“You can’t find a single word in hadiths or the Koran saying that before the hajj people should be vaccinated,” he adds.

Getting The Word Out

Saudi Arabia’s Health Ministry sees it otherwise, however. It requires meningitis and seasonal influenza vaccinations for all prospective hajjis, and inoculations for polio, meningitis, and yellow fever for visitors from at-risk countries.

And in Kyrgyzstan, Islamic leaders dismiss the idea that vaccinations are not compatible with their religion. Deputy Mufti of Kyrgyzstan Zamir Rakiev insists the directorate “has never propagated” against vaccines and that it is “not against vaccinations.”

“We tell everyone who asks about [vaccinations] to consult with doctors,” Rakiev says.

To clarify its position amid the recent measles outbreak, the country’s highest Islamic authority, the Kyrgyz Muslim Spiritual Directorate, issued a statement on its website in late January. It said people are “responsible for their own health,” adding that “everyone has the right to get vaccinated against various diseases.”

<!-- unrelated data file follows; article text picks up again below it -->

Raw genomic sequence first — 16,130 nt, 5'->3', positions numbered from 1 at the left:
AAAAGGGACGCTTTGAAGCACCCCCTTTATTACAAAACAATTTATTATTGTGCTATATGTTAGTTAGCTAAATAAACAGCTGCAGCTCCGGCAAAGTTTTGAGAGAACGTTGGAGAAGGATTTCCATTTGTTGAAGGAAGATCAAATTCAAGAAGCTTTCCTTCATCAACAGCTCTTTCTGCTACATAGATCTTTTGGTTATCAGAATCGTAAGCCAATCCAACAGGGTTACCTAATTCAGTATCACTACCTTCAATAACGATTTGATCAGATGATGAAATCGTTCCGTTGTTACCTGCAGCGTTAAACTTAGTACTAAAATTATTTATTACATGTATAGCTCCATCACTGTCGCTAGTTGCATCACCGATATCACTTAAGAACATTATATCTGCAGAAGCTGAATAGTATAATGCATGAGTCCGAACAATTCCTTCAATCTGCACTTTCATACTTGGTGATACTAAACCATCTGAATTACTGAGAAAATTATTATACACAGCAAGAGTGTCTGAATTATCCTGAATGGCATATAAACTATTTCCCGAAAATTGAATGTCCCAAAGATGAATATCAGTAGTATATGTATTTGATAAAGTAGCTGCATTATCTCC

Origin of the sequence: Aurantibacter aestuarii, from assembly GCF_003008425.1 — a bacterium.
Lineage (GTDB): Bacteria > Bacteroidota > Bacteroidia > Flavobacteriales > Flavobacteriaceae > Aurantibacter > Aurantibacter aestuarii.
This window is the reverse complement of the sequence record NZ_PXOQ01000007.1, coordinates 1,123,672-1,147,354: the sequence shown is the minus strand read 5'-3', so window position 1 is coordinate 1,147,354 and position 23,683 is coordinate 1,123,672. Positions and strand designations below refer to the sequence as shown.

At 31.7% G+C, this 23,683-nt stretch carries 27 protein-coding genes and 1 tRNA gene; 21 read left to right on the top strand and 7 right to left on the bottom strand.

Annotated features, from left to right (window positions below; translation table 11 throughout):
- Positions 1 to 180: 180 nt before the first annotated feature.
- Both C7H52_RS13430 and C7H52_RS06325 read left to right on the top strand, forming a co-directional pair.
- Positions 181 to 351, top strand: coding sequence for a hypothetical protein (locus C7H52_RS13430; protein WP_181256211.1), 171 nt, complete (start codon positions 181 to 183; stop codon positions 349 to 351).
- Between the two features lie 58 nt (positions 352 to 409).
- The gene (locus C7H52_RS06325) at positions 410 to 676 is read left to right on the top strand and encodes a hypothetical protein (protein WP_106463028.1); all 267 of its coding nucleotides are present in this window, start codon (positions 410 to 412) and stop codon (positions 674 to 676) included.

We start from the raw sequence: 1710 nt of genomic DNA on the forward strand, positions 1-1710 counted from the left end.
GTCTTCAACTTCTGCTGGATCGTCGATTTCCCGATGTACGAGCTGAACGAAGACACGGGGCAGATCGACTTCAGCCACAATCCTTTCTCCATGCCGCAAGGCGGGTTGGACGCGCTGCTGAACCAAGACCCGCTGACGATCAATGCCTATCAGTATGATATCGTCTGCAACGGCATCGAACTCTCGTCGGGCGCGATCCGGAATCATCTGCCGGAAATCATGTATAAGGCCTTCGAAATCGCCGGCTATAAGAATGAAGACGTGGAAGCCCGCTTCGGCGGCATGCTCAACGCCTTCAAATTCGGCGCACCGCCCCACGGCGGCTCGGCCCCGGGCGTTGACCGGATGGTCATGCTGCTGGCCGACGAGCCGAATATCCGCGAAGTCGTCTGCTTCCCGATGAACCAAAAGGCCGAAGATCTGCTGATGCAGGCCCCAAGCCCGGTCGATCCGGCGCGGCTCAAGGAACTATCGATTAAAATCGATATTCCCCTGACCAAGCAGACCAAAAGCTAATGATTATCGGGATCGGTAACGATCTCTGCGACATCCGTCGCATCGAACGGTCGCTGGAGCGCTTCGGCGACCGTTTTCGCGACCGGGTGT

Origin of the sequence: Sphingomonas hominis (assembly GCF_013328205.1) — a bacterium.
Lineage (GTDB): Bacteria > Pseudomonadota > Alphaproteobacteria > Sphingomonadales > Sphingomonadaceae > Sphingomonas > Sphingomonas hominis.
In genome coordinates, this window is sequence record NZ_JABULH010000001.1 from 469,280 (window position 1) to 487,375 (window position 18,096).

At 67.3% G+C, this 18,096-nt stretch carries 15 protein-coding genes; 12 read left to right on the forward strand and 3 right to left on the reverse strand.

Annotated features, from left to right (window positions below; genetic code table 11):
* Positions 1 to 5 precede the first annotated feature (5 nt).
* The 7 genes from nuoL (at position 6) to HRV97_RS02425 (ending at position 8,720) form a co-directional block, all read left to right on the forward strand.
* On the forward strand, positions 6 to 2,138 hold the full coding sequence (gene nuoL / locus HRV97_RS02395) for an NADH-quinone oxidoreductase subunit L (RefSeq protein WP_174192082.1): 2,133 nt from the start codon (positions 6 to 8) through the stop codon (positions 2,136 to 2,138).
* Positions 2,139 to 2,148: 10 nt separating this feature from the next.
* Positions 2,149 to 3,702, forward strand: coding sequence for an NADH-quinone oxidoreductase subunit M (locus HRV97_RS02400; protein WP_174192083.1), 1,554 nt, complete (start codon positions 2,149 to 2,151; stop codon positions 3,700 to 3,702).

Noting the low level of public awareness regarding the quality of vaccines, and suspicion fueled by rumors and online media, it said its religious leaders would contribute to health awareness by regularly discussing disease-prevention issues after Friday Prayers.

As Kyrgyzstan prepares to launch a major measles immunization campaign in March, in which children aged 1 to 6 will receive inoculations, Center for Immunization and Disease Prevention head Asyqbekova is cautiously optimistic. “Now [because of the latest outbreak] parents once again have realized the importance of vaccination and they are bringing their children for vaccination,” she says. “Some of those antivaccines parents are bringing their children for vaccinations.”

As for those who still refuse vaccinations, she laments, “they are not thinking about the health of their children. I don’t know what they are thinking about.”

Editor’s note:

Written by Michael Scollon, based on reporting by RFE/RL’s Kyrgyz Service correspondents Gulaiym Ashakeeva and Baktygul Chynybaeva, with additional reporting by Farangis Najibullah.